3 Marketing Tactics to Avoid Next Year
Here instead are some worthy approaches to take for your promotional efforts in 2015.
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While a new year presents an exciting opportunity for a fresh look at your marketing techniques, it's also the time to think about what to nix from your strategy.
For 2015, here are three resolutions you should not make. Instead think about integrated and holistic marketing solutions as you plan.
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1. Don't double down on email.
I get it. Email is easy, inexpensive and prevalent. But when you consider your marketing mix, focusing solely on email can be a mistake. Since email is cheap, it's also incredibly overused. In fact, email volume has shown tremendous increases since 2012.
When using email, aiming for strong engagement is a good start. But those prospects should be nurtured and engaged with quality, value-focused content to further qualify them -- and that requires even more emails.
Keep in mind that the more emails you blast, the lower your engagement rates will be.
In an effort to stand out and not oversaturate buyers' inboxes, go where competitors aren't going. This doesn't mean email marketing can't be part of your overall strategy but it shouldn't be the entire strategy.
If you expand your marketing efforts to reach buyers through a variety of methods, including online and offline touch points, you may see exponentially larger returns.
When you overdo something, you'll tend to end up with a diminishing return. So instead try to be open-minded and not invest the lion's share of your efforts in email alone.
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2. Avoid becoming weighed down by your approach to analytics.
If there's one word that became more popular than selfie this year, it's analytics. While data can be a great asset to effectively guide a marketing strategy, many marketers struggle to leverage the insights available to them.
While it's worthwhile to continue measuring email opening rates, click-throughs and website hits, make 2015 the year that you commit to taking a deeper look at your customer and prospect interactions. Doing so can have an incredibly positive impact, not only on your marketing but also on your business as a whole.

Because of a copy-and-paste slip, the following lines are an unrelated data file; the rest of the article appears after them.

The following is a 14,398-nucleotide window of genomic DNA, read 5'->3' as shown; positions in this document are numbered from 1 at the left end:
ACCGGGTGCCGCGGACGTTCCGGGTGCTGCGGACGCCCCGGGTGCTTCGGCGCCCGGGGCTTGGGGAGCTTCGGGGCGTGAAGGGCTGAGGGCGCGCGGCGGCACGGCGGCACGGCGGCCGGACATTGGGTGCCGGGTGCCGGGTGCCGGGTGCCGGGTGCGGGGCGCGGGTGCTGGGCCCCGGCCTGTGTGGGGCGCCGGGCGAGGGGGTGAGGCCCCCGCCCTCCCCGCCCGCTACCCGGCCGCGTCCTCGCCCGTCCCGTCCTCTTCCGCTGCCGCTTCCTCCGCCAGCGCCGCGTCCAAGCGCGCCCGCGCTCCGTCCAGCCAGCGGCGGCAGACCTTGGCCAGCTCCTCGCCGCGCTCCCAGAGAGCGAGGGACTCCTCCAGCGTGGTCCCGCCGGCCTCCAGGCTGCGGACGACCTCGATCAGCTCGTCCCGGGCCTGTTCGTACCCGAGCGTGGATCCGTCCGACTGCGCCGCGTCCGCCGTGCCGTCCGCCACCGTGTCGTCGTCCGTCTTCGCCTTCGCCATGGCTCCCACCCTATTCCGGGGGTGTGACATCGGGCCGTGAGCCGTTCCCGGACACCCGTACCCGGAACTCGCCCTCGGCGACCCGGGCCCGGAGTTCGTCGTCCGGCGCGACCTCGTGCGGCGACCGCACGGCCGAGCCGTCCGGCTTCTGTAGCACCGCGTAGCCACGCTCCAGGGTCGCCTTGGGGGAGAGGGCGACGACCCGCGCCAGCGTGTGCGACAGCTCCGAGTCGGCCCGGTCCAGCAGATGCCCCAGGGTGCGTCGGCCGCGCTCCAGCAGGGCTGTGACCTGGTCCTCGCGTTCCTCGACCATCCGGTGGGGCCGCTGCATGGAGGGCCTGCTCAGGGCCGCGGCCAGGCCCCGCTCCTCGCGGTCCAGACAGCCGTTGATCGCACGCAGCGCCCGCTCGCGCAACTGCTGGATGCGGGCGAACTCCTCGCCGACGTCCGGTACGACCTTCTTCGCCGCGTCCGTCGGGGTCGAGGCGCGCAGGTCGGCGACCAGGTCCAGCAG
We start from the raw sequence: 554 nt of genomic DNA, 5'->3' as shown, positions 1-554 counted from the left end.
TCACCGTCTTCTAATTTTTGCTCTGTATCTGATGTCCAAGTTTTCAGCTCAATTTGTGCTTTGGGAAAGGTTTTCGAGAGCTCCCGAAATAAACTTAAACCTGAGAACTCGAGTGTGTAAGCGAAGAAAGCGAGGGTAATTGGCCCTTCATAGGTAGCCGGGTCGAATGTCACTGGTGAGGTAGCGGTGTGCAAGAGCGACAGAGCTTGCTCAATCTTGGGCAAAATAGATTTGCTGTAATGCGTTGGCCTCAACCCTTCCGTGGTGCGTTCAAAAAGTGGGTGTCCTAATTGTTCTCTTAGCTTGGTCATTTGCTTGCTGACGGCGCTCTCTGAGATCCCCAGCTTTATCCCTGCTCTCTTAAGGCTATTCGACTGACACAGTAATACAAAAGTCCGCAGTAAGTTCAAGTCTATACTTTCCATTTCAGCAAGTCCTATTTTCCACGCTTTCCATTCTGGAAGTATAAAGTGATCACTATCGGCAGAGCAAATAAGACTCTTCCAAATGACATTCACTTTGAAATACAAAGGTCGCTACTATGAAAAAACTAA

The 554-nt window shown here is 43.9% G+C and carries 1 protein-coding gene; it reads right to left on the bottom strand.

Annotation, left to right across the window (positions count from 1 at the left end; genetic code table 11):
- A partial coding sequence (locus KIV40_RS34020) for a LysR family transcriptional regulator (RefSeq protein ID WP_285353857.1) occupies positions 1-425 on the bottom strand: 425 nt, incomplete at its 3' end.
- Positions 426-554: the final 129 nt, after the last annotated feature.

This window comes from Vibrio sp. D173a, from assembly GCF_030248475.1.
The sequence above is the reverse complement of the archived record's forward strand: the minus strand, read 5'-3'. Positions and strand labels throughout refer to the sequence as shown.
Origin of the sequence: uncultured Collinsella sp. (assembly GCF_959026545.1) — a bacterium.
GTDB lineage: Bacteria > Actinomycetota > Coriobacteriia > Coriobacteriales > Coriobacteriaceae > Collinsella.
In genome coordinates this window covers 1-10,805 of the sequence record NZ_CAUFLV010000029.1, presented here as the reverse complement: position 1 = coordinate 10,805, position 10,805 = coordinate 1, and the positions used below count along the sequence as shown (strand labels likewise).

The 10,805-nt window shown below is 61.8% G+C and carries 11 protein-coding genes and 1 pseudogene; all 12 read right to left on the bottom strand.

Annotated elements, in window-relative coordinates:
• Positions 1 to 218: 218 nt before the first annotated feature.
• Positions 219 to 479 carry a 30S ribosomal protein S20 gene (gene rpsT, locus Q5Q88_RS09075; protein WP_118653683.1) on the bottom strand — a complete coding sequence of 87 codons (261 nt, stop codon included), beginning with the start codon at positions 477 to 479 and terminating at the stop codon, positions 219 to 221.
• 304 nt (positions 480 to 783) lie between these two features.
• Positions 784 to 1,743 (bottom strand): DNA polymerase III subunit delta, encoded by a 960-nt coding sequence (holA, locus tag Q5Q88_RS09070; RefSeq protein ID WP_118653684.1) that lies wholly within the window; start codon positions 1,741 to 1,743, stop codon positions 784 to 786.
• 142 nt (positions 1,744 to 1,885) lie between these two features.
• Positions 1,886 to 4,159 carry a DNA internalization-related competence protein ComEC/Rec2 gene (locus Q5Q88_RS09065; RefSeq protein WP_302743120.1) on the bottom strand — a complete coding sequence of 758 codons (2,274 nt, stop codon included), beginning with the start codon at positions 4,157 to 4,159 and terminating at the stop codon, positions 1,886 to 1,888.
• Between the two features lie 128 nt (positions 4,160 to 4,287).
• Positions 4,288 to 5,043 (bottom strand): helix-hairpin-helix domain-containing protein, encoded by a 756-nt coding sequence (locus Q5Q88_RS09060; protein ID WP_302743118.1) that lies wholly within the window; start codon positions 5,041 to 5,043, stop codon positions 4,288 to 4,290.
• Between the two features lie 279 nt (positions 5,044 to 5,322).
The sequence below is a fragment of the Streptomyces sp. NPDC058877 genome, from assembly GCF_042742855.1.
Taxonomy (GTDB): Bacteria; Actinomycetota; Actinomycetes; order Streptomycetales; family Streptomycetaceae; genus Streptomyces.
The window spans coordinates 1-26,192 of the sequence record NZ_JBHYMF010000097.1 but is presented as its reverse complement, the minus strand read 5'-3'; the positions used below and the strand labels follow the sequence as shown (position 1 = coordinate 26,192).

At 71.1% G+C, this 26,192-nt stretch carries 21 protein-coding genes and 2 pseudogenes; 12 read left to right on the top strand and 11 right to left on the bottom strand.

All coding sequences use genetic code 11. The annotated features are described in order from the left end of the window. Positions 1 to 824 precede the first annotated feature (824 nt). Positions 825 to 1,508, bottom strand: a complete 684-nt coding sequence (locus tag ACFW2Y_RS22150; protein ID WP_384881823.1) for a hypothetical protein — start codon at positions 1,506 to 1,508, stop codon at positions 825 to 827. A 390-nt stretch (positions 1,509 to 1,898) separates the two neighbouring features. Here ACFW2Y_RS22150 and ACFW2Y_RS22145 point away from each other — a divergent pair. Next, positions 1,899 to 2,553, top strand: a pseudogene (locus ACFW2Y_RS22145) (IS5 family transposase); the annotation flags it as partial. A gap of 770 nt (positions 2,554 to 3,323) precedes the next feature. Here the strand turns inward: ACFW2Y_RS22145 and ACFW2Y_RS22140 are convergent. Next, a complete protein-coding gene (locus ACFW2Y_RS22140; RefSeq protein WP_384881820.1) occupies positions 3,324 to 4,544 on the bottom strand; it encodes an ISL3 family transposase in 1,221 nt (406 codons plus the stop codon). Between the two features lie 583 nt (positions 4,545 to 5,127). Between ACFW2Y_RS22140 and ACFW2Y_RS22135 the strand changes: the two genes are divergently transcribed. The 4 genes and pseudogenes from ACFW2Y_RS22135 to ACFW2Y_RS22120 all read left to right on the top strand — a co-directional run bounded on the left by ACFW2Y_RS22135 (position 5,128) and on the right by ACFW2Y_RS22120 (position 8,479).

Do some homework. Look at your current customers and determine how they were introduced to your business. If they initially arrived as in response to marketing, what did they respond to? See if you can identify trends and what attracted the prospects that converted into customers.
Now go deeper, examining such things as how many marketing interactions the sales prospect had before becoming a customer and the messages that had the most impact. With this granular analysis, you'll begin to understand what resonates with your customers and be able to focus on creating marketing initiatives that attract more people like them.
3. Don't plan the entire next year in December.
It can be tempting to try to plan your marketing for the coming year before 2014 even ends.
Don't make this mistake. Remember marketing always ebbs and flows. Sometimes your best-laid plans won't deliver the results expected. while the effort you're least excited about will net great returns.
Set goals for the next six months. Keep them detailed but loose enough so that they can be adapted if need be. Then for the last half of next year, you can loosely budget based on what you estimate you'll need.
For example, you likely know the events you're planning to sponsor or exhibit in, so incorporate them in concrete budget items. For everything else, set aside the cash in generally allocated buckets so that you can pull from the allotments but not be married to a plan that you're not sure will pan out.
Remember most marketing techniques eventually come full circle. Everything has its season and being flexible lets you stay in the moment and choose what works at any point in time. If you have success with your initiatives for the first six months, you can keep what's working and weave that throughout the remainder of the year.
If you're looking to make 2015 the year for amplified marketing impact and heightened revenue, be willing to enter somewhat uncharted territory. Don't be afraid to set aside the easy paths and consider a marketing mix that combines the best of online and offline techniques.
Try to go deeper with your analytics and use it to inform and fuel your choices from a holistic angle. And lastly, by choosing not to bite off more than you can chew, you'll stay agile and able to bob and weave as the industry (and your results) dictate you should.
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